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Keywords:

  • bryophyte;
  • founder effect;
  • intragametophytic selfing;
  • microsatellites;
  • New Zealand;
  • northwest North America

Abstract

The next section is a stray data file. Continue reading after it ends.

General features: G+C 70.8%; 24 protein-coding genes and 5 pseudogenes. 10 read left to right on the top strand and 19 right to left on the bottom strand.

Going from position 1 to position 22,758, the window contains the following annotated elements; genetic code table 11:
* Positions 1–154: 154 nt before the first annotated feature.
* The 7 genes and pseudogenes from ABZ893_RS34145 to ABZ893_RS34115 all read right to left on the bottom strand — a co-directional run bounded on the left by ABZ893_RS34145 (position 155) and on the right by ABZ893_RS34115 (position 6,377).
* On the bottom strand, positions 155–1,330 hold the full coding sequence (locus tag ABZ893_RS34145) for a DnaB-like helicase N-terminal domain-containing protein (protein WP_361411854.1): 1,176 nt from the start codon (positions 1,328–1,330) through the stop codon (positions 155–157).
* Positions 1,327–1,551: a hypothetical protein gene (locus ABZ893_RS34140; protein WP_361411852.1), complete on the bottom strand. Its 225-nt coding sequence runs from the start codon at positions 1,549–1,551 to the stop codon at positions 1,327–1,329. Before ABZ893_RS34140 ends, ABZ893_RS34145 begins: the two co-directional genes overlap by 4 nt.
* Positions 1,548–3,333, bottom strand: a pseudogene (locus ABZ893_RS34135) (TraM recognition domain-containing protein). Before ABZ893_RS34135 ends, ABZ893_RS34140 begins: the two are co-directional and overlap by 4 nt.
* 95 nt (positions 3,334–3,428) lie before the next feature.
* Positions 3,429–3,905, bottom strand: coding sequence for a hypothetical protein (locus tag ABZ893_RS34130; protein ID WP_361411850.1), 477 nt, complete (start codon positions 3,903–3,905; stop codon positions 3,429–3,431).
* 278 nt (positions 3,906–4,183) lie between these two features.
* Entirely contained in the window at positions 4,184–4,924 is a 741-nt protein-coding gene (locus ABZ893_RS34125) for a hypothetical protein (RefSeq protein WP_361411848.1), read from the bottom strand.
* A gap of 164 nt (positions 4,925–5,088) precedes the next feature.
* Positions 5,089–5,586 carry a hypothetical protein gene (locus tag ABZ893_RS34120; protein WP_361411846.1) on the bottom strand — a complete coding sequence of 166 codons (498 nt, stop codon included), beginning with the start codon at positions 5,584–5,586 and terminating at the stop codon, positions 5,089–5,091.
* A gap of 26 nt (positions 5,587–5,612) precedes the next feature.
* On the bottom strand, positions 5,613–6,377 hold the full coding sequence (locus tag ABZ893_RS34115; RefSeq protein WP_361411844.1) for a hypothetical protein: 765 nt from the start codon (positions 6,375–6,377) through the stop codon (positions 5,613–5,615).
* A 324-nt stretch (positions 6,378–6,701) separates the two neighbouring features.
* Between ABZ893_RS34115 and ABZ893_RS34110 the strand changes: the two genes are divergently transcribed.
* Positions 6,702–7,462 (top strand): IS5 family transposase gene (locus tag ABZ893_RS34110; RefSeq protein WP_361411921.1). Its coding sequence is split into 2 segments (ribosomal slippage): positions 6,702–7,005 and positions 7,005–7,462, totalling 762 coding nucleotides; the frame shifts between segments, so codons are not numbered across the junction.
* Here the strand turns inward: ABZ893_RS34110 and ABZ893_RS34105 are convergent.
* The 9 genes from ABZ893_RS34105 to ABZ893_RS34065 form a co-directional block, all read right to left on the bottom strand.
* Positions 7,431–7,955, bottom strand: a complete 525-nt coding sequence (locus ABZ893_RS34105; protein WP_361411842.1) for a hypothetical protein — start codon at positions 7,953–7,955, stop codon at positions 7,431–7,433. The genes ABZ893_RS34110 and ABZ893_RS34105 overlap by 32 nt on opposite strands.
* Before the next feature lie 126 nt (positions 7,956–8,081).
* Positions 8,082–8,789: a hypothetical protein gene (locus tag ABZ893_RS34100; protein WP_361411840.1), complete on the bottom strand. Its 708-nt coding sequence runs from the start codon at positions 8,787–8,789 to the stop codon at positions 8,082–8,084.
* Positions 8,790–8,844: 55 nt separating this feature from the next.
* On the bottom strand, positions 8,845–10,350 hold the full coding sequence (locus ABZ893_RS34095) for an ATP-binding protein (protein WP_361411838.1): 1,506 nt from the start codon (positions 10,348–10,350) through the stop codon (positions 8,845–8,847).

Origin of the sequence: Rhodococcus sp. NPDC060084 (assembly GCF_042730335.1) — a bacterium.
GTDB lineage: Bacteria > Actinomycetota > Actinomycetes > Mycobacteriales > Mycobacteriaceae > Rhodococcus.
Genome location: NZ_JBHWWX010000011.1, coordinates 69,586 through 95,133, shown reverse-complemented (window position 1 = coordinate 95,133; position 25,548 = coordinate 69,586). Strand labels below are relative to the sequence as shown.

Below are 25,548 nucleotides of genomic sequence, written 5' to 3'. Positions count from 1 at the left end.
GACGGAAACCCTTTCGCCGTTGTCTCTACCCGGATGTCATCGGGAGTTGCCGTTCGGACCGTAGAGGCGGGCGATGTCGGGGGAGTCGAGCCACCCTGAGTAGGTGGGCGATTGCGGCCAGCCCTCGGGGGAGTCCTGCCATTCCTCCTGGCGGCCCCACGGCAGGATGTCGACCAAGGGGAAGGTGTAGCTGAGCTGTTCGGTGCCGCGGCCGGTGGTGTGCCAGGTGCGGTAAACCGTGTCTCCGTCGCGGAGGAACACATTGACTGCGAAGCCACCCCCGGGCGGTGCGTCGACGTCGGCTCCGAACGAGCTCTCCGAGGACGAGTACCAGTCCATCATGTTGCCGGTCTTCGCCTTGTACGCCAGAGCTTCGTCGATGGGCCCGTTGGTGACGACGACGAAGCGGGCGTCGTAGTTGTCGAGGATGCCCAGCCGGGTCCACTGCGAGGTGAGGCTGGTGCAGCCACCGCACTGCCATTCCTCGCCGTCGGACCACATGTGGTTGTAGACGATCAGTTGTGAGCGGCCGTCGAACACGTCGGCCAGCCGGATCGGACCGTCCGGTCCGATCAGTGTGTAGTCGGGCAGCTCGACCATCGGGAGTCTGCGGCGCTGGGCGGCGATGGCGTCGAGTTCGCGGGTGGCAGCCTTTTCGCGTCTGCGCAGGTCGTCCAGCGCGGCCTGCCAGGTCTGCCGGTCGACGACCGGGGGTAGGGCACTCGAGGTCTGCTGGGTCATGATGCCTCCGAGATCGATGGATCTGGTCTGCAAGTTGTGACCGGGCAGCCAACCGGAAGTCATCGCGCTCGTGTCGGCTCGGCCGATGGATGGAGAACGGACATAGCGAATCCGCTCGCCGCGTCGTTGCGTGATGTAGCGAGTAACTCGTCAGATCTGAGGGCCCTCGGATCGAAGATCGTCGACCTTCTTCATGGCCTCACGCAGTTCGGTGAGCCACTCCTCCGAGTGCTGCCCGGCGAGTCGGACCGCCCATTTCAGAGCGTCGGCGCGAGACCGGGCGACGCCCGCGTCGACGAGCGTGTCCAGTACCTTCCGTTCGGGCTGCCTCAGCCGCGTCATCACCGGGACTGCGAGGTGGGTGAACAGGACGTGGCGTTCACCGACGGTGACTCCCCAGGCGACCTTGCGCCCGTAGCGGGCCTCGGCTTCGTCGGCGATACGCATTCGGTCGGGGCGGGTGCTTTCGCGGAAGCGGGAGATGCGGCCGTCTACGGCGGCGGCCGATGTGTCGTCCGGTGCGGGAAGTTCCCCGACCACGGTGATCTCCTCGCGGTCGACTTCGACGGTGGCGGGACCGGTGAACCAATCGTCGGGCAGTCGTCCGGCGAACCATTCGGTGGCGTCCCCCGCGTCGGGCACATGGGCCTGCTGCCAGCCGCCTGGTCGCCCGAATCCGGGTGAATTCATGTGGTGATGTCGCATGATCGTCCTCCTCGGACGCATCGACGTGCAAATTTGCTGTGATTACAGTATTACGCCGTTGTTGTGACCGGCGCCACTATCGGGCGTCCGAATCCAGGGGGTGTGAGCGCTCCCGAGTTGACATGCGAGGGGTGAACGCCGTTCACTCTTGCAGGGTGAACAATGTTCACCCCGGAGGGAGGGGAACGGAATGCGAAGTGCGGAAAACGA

The monoicous peatmoss Sphagnum subnitens has a tripartite distribution that includes disjunct population systems in Europe (including the Azores), northwestern North America and New Zealand. Regional genetic diversity was highest in European S. subnitens but in northwestern North America, a single microsatellite-based multilocus haploid genotype was detected across 16 sites ranging from Coos County, Oregon, to Kavalga Island in the Western Aleutians (a distance of some 4115 km). Two multilocus haploid genotypes were detected across 14 sites on South Island, New Zealand. The microsatellite-based regional genetic diversity detected in New Zealand and North American S. subnitens is the lowest reported for any Sphagnum. The low genetic diversity detected in both of these regions most likely resulted from a founder event associated with vegetative propagation and complete selfing, with one founding haploid plant in northwest North America and two in New Zealand. Thus, one plant appears to have contributed 100% of the gene pool for the population systems of S. subnitens occurring in northwest North America, and this is arguably the most genetically uniform group of plants having a widespread distribution yet detected. Although having a distribution spanning 12.5° of latitude and 56° of longitude, there was no evidence of any genetic diversification in S. subnitens in northwest North America. No genetic structure was detected among the three regions, and it appears that European plants of S. subnitens provided the source for New Zealand and northwest North American populations.